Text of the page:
As it turns out, I couldn’t get one particular drop-down menu fade-in/out to work with Prototype/Script.aculo.us … so I decided to take a look at one of the other Javascript frameworks out there: jQuery. In no time, I had things working the way I wanted.

I got to thinking again (as I have before) about disguising email addresses on web pages, so that users can read and follow mailto: links easily, but evil robots can’t scrape your site and eventually spam you.

Using jQuery, this would appear to be pretty easy.

First, structure your links like so:

[cc lang="html4strict"]

[/cc]

Then, in the head of document, add the following javascript code:

[cc lang="html4strict"]



[/cc]

Basically, after the the page loads but before it renders, this function looks for all anchor tags of class=”email”. For each of them, it parses the rel attribute, replacing the slash with an at-sign. Then it changes the href to the correct mail link, and inserts the address inside the tag.

In my opinion, you’d need a fair bit of robot mojo to decode this.

One drawback is that it doesn’t degrade nicely for people without javascript … although I’m working on a possible solution (hint, read this old article for the inspiration).

Any thoughts?

I’m Still Alive

I just realized it’s been a year since I posted here. Yikes!

I am still among the living, don’t worry. I’ve gone through a bit of a career change and am actually back at school pursuing something I’ve always been interested in.

That said, I haven’t been doing much coding or design work lately. A few business cards here, a bit of custom CMS stuff there. Playing around with AJAX is fun (and yes, sooo 2006, I know). Look for a few new projects in the near future.

Speaking of … one of my current projects, Green Garage has been getting my recent attention, so most of my posts are over there.

Talk soon!

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MySQLi in PHPAdsNew 2.0.7

Here is a quick patch for users of PHPAdsNew who are running their site on PHP5 and MySQL 4.1.

PHP5 introduced support for an enhanced MySQL 4.1 library called MySQLi. If you’ve compiled in MySQLi support into your copy of PHP (using --with-mysqli=/path/to/mysql_config), then you should use the newer, more efficient MySQLi functions to access the database.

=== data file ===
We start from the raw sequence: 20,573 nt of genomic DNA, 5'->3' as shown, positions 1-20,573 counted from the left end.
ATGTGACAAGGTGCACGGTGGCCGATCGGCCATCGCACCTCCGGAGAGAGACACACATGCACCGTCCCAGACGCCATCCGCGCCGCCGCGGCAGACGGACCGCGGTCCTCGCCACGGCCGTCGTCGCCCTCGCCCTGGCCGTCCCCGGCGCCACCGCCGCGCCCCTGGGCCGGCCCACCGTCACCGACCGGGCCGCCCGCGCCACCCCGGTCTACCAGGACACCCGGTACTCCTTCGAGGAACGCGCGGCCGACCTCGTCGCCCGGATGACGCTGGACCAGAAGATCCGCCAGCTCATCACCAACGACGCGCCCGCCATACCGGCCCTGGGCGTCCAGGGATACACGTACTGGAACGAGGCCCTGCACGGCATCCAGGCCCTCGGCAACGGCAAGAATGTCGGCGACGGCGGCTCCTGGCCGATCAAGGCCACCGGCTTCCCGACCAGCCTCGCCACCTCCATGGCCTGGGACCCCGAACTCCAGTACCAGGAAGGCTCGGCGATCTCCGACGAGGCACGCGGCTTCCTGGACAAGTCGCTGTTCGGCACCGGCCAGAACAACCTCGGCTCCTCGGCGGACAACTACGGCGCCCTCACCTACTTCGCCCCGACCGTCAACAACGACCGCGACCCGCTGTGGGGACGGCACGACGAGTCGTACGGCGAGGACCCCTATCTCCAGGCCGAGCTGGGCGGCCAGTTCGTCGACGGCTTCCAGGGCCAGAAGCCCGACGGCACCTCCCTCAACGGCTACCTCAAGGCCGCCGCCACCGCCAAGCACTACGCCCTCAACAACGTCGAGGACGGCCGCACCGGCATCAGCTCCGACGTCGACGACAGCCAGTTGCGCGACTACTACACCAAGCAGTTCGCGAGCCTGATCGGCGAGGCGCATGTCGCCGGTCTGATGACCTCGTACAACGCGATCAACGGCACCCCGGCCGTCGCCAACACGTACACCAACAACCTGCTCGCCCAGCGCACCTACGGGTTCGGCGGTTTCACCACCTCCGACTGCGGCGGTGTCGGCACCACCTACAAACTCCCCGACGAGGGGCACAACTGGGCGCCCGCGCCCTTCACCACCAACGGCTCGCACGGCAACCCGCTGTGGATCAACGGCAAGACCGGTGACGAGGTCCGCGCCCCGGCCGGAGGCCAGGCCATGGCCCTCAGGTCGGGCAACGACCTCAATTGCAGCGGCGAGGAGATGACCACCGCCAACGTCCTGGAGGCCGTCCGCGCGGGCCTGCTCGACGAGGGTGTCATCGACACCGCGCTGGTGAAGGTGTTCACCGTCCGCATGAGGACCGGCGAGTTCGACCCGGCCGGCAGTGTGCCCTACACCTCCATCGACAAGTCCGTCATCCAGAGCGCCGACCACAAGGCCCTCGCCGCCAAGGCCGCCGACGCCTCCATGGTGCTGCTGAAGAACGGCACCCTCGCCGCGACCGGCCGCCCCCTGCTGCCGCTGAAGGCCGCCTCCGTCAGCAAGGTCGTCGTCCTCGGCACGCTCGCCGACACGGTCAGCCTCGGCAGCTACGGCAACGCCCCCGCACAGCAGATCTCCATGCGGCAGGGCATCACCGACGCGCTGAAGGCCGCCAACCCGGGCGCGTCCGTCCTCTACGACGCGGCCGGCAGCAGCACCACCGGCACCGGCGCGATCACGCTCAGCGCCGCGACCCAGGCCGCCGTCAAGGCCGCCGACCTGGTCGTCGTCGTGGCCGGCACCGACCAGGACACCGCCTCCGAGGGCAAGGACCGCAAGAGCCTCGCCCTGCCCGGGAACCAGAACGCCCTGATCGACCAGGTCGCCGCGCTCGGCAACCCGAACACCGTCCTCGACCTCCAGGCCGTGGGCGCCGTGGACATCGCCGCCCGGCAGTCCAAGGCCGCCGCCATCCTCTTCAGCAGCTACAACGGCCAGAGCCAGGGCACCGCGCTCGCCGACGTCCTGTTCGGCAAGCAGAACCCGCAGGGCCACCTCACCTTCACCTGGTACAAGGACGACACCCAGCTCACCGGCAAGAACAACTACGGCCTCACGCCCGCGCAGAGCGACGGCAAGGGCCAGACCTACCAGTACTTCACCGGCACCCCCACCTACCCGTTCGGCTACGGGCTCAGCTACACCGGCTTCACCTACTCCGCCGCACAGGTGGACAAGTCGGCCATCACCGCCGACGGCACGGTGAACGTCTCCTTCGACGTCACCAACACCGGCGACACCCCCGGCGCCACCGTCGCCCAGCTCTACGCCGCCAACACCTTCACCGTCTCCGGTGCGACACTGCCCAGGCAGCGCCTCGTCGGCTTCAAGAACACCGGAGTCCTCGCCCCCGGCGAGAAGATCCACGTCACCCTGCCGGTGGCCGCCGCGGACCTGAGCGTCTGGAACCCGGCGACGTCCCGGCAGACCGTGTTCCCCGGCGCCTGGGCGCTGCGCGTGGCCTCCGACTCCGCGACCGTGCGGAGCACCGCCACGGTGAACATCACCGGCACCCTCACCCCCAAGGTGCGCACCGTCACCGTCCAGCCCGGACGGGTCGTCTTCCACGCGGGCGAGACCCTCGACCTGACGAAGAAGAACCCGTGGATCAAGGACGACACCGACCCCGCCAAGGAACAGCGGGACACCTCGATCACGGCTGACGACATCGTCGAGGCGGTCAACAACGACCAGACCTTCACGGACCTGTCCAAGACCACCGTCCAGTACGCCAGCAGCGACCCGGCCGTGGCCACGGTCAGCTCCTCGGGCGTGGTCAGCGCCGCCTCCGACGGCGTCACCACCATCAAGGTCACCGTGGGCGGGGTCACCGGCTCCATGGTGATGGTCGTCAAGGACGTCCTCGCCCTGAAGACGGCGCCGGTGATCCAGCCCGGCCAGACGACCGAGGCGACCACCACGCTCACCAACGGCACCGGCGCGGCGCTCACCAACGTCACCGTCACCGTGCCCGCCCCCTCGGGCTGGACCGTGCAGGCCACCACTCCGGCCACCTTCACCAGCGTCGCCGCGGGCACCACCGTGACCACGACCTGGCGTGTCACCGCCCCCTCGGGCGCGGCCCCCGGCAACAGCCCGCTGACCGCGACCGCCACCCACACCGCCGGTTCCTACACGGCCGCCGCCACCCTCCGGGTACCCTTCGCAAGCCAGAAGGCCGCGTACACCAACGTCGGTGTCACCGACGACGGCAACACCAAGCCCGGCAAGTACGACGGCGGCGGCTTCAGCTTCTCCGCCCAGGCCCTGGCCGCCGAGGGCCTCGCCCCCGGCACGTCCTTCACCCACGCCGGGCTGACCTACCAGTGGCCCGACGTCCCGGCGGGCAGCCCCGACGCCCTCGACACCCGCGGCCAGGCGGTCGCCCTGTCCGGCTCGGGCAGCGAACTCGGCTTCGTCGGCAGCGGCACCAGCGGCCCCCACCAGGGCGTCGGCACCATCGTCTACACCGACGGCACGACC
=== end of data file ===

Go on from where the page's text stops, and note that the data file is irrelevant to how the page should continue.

Benefits of MySQLi include much faster queries and, in my experience, much fewer open connections between PHP and the MySQL server. On the ad server I administer, we went from an average of 600 running processes to around 16, with no degradation in performance.

Here is the patch against PHPAdsNew 2.0.7. Enjoy!

mysqli-phpAdsNew-2.0.7.patch

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Job’s Ace

Unless you’ve been living under a rock, you’ve all heard about the new iPod from Apple.

[Side note: I’m not going to call it a “video iPod” as every one else seems to. To do so would seem to suggest that there are non-video iPods. There aren’t. Apart from the Shuffle and the Nano (which, since it’s flash memory based, wouldn’t be a candidate for video anyway, I imagine), the only new iPod you can buy now is one with the ability to play video. That’s it. It’s a feature, not a differentiator.]

Anyway.

You’ve also heard that you can download, for $1.99, episodes of several television shows from the iTunes Music (and now Video) Store the day after they aired on TV.

Everyone says this is going to be The Next Big Thing, a kick in the pants to the entire media world.

It probably is.

But the bigger kick in the pants will be when you can start downloading the day before they air.

Now that is what’s going to change things.